There is another freedom that I believe is at stake for humanity—freedom from religion. Here I stand on the wisdom of theologian Karen Armstrong. In several of her books, Armstrong makes the case that what our world needs is less religion and more compassion. Religion, she notes, has us literally killing one another. This truth has never been more visible and real in our lifetime than it is today. In the name of God, people are killing people. Whether it is the pro-life Christian killing the pro-choice doctor or the white self-professed Christian walking into a black church and killing nine people because of the color of their skin; or self-proclaiming Muslims killing Coptic Christians in Libya or flying planes into buildings on US soil killing thousands; or Jews murdered at the hands of anti-Semites—religion has us killing one another. People of all religions need freeing from such religious hatred and violence. We cannot, as humankind, keep hiding behind religious hatred. Therefore, I say we need freedom from religion. And we need freedom for more compassion, more understanding, more love.
This last freedom that I want to say just a brief word about is less poetic and less famous than freedom from fear and freedom from religion. It’s not in the constitution, and I don’t think Norman Rockwell has a famous illustration of it. It is what I call freedom from stress-filled lives. I have been astounded lately by many of my pastoral conversations, with people of all ages, at how stressed out we are as a people. We are stressed about money, our health, of being able to take care of our families and ourselves. We are stressed out about being good enough—a good enough parent, spouse, good enough at our jobs. We are stressed about being liked and accepted by our peers. And we are stressed about what’s happening in our world. And I’m not talking about a “normal” amount of stress. Some stress is helpful. I’m talking about life-altering stress—the kind of stress that leaves us depleted, depressed and in despair. Can you feel this stress? If not in your own life, in the lives of those whom you love and care about. Can you feel it in the soul of our nation, our world? I feel it. I see it. And I listen as you tell me about it. It is real. But I am ever more convinced it does not have to have the last word. There is freedom from these stress-filled lives we are living. And this is where I come back to Paul’s words to the people of Galatia.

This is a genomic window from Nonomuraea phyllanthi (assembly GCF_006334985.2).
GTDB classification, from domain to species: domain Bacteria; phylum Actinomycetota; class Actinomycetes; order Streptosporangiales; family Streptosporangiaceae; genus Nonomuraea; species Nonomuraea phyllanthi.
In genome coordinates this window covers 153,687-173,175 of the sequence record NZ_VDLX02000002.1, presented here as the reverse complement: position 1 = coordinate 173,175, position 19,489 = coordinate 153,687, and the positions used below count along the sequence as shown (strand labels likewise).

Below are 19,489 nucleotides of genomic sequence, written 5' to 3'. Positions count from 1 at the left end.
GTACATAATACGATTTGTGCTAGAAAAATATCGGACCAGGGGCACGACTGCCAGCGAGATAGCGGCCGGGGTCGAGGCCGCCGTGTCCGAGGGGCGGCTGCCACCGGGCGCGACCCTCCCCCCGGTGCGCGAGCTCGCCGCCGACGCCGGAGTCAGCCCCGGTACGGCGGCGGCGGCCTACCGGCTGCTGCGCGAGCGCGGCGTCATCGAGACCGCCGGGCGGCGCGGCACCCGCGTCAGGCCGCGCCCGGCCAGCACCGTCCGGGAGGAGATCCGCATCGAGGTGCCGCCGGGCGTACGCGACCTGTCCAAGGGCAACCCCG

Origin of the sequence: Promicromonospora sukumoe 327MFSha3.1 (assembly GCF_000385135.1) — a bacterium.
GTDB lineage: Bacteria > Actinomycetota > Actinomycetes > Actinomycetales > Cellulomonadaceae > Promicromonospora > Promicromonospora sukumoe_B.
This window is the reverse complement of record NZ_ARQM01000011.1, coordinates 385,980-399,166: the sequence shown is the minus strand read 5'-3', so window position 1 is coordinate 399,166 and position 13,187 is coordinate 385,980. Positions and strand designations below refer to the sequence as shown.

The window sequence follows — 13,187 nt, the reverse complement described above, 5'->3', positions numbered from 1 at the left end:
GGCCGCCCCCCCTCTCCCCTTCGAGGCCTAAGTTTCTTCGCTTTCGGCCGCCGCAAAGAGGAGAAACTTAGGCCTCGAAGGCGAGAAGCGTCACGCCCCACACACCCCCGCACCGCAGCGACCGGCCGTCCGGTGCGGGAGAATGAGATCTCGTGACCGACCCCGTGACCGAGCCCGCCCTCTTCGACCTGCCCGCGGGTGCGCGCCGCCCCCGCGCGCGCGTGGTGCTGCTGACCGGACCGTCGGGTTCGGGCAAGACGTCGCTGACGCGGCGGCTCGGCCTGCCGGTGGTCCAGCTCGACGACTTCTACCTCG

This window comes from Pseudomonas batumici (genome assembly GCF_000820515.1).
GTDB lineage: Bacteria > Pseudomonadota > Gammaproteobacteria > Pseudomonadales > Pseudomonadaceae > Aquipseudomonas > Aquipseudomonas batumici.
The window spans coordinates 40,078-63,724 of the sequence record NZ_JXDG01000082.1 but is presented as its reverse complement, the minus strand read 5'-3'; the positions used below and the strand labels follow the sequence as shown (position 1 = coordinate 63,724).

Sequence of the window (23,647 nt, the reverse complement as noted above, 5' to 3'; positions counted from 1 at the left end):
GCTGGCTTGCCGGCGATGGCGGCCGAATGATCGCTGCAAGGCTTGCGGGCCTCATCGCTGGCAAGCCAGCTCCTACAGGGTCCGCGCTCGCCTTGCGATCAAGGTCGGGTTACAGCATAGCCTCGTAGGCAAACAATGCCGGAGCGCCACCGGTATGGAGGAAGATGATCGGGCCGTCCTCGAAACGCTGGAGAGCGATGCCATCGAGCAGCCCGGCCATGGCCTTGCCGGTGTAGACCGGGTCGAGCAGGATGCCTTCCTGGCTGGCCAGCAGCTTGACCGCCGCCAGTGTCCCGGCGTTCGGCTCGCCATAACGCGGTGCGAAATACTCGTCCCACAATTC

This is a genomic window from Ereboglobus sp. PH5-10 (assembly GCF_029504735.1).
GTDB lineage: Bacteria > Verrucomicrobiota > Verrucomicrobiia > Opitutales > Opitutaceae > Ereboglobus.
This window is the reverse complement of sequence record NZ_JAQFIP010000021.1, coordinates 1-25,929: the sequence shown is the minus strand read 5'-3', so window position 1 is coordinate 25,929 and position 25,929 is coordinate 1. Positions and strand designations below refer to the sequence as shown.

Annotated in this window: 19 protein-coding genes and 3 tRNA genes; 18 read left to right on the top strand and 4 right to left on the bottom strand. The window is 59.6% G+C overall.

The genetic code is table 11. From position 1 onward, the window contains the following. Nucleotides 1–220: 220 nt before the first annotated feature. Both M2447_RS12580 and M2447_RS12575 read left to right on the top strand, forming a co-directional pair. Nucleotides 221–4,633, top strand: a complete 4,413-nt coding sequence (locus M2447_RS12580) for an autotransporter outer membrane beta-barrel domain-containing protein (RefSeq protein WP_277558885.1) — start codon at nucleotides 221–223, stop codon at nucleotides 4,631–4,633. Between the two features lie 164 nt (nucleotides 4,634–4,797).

“For freedom Christ has set us free. Stand firm, therefore, and do not submit again to a yoke of slavery…For you were called to freedom, brothers and sisters; only do not use your freedom as an opportunity for self-indulgence, but through love become slaves to one another…the fruit of the Spirit is love, joy, peace, patience, kindness, generosity, faithfulness, gentleness, and self-control…If we live by the Spirit, let us also be guided by the Spirit.
For Freedom, Christ has set us free. For what? Free to risk love for all of God’s people, free to experience the joy of those things that bring us pleasure, free to speak peace when conflict is all around us, free to relax and be patient with our humanity, free to practice kindness every day with friends and strangers alike, free to be generous for the well-being of others, free to live faithful without judgment, free to be gentle with ourselves and others, free to not chase after every new gadget or popular idea that promises to make us happy but leaves us more empty. It is this freedom—this kind of freedom—that takes the stress out of our lives and releases us from the anxiety and fear to living peaceful and hopeful lives.
Throughout my life I have learned that my freedom ultimately comes in knowing that I am God’s beloved, that I am enough, just as I am. It is in God’s love that I am set free to be me. And so my prayer for all of us, my prayer for our nation, my prayer for our world is that we may realize that we have been set free to love one another as God loves us! In such freedom we become stronger more compassionate people, a stronger more compassion nation, and a stronger more compassionate world.